Microsoft has finally managed to get their ship on track. By the time of writing this post, Windows is now being used on over 110 million machine all over the world, mind you that this number counts only the activated machines that is currently being used by people, it does not include machines that has Windows 10 preinstalled and ready to be sold. This is a very impressive number to think about, considering that Windows 10 was released in the 29th July, 2015, two and a half months ago.
So what are the things that made Windows 10 this successful and managed to grab the attention of 110 customer? here is my personal take on this matter:
- The return of the Start Menu: they say “you never know what you’ve got till it’s gone”, the start menu was spot on example for this, as the well missed feature was horribly removed from Windows 8/8.1 and replaced with what is known by the Modern UI, the Modern UI was Microsoft’s failed mission to bring the tablet/phone experience to the desktop, This created panic and fear for those who are genetically programmed to know that all your computer files and programs are right under this little icon on the bottom left side of the desktop. With Windows 10, someone thought that it would be a good idea to bring the start menu back to its original roots with a twist from the Modern UI formula, and you know what? it worked perfectly.
- The 1 year upgrade offer: the keyword here is “free”, who doesn’t like free? it was one of the smartest moves Microsoft did by offering Windows 10 free for those who have a valid license for Windows 7, 8 and 8.1 Professional and Home edition, they managed to create a hype for the upgrade by asking users to reserve their right to get and install Windows 10 before it was released, they even coated this great offer with a time limit of a full year, giving the people the freedom of deciding when to upgrade.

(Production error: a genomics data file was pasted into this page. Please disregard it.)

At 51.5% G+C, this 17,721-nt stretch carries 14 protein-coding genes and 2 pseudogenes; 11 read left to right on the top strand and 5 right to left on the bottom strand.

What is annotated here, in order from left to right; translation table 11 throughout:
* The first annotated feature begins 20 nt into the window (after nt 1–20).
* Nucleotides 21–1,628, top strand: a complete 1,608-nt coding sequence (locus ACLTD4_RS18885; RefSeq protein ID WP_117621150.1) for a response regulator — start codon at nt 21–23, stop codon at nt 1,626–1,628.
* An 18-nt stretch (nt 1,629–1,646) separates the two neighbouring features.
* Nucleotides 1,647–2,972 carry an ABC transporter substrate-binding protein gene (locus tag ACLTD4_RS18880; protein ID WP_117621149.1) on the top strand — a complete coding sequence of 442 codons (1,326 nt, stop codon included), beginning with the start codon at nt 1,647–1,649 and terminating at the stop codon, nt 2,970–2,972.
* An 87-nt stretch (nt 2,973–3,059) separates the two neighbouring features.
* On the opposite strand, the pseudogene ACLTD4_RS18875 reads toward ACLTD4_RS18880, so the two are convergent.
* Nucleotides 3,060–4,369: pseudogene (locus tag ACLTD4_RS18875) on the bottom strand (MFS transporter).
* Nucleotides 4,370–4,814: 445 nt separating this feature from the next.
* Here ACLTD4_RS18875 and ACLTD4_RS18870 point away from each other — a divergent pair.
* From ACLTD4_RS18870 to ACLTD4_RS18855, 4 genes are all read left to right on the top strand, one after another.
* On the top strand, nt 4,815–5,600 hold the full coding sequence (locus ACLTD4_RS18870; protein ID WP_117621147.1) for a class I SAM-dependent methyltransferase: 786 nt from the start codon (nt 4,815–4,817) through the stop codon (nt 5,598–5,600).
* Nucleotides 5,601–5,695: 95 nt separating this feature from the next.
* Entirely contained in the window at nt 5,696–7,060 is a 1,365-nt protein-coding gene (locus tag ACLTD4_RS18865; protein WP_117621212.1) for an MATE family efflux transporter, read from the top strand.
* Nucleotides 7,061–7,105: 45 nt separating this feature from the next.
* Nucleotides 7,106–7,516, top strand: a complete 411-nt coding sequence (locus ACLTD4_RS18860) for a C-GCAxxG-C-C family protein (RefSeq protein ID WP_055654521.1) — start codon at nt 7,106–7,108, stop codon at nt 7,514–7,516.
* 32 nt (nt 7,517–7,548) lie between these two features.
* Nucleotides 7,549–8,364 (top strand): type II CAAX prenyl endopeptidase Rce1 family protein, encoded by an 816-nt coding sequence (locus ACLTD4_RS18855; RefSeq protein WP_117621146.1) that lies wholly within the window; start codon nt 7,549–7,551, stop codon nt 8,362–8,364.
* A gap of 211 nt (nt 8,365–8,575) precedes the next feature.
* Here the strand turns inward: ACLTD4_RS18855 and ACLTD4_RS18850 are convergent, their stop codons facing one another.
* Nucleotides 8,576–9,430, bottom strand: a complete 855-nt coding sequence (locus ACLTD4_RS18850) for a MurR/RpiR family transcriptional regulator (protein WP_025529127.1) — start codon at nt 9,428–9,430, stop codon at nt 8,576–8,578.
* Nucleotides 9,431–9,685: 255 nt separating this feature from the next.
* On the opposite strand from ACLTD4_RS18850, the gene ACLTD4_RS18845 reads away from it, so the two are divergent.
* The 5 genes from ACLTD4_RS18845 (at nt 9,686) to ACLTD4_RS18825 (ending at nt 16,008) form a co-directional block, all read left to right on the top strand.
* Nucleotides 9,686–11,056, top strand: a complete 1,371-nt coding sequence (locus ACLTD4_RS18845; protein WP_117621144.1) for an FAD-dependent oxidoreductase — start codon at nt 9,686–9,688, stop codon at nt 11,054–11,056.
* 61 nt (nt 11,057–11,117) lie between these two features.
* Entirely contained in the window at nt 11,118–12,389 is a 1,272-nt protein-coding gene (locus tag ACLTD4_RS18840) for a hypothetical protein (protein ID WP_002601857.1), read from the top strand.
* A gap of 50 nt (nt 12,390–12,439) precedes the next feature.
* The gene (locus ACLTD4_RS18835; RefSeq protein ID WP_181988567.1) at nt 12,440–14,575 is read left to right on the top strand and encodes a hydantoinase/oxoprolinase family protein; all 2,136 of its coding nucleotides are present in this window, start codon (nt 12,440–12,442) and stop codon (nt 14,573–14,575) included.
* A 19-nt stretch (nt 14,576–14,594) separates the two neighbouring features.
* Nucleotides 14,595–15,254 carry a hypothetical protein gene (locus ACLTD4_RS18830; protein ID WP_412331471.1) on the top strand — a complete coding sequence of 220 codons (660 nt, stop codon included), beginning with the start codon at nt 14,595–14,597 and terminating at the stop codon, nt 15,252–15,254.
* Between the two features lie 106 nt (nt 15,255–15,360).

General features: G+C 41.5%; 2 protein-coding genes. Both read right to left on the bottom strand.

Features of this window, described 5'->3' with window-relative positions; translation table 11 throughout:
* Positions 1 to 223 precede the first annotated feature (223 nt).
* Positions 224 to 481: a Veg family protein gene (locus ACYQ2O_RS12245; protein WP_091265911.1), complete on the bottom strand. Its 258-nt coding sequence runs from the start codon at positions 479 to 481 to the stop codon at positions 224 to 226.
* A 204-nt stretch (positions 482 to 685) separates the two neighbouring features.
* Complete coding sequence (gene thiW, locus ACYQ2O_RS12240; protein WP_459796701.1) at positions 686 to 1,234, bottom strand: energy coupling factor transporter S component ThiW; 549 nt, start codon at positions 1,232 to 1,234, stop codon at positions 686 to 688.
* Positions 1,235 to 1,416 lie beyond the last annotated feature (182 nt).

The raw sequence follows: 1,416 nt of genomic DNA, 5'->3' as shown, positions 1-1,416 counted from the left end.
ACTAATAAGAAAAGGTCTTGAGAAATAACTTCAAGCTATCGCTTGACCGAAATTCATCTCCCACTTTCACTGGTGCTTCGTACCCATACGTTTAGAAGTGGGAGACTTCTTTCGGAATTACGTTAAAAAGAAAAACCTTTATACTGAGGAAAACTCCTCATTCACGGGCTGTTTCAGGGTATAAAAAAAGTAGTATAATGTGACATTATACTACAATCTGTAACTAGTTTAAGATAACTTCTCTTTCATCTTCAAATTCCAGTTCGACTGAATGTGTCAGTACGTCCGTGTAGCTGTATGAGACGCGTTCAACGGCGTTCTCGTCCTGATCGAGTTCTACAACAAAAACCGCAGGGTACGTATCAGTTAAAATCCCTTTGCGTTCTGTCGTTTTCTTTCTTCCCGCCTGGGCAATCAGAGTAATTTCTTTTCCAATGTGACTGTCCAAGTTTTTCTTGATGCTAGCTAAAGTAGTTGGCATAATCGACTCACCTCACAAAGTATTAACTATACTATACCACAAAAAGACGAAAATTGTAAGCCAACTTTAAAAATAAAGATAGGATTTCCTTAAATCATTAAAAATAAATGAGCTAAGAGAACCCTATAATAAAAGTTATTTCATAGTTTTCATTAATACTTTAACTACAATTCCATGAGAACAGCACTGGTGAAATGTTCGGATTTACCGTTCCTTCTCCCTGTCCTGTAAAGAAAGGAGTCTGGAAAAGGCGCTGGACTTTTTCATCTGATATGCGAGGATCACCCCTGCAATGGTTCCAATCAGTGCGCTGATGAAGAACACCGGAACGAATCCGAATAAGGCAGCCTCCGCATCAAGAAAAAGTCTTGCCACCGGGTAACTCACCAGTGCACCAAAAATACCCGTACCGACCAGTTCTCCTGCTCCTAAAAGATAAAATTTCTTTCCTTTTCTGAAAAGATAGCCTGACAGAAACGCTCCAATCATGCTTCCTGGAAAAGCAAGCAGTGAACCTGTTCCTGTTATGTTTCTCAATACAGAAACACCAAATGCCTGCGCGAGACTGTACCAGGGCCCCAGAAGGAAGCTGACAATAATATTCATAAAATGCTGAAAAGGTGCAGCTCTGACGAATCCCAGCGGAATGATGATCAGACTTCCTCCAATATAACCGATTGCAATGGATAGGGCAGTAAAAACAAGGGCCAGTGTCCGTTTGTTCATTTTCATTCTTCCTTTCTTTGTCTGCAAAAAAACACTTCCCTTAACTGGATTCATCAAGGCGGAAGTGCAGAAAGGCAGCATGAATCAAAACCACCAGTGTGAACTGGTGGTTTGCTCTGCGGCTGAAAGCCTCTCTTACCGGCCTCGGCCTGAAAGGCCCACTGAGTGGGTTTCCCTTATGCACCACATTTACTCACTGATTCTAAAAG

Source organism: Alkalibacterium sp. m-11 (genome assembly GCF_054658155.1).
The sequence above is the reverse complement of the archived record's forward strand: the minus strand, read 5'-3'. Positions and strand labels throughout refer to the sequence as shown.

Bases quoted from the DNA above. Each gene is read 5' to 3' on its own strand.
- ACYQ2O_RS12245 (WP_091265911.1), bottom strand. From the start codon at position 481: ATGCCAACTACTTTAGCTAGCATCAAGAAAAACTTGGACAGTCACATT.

- The easy upgrade experience: speaking from experience, upgrading Windows from older version was never a successful task, installing a new OS always meant a fresh clean format for the entire data on my hard disk, but with Windows 10, I have managed to upgrade over 80 different machines from Windows 8.1 that have different hardware/software, and it worked perfectly after the first boot, all the data and settings are preserved, it was never that easy before.
- Compatibility and Drivers: building on top of the previous point, installing a new OS always meant waiting for the companies that sell hardware to release drivers for their hardware that would allow you to run and use the hardware you have. Guess what, Windows 10 is compatible with Windows 8.1 drivers, meaning that your hardware is most likely ready to rock on with Windows 10, not only the drivers are compatible, but almost all programs and software you use are ready to be used on Windows 10 too.
- Performance and stability: for a relatively new OS, Windows 10 is blazing fast, and stable too, not that Windows 8.1 had any trouble in that department, but the idea that you get to upgrade to a new OS that does everything better without trade off in performance is a great bonus, especially for those who like to delay their upgrade cycle for some time until all the problems in the OS are ironed out.
- Windows as a Service: Windows 10 will be the last iteration of Windows to be released, but don’t panic, Microsoft created three different branches of Windows 10 that meets the needs of customers and enterprises. Beside the security batches and fixes, Microsoft will be always updating the OS with new features at no cost on regular intervals as long as your hardware support it. This might cause problems to enterprise customers who would like to take control of their features update cycle, for those Microsoft has created a special edition of Windows 10 called Current branch for Business (CBB) that give administrators the option to delay the updates up to 90 days until the updates are verified compatible with the existing business, if 90 days are not enough, Long Term Servicing Branch (LTSB) provides long term support for mission critical systems and allows administrators to opt out of the new features but keep receiving only security updates up to 5 years.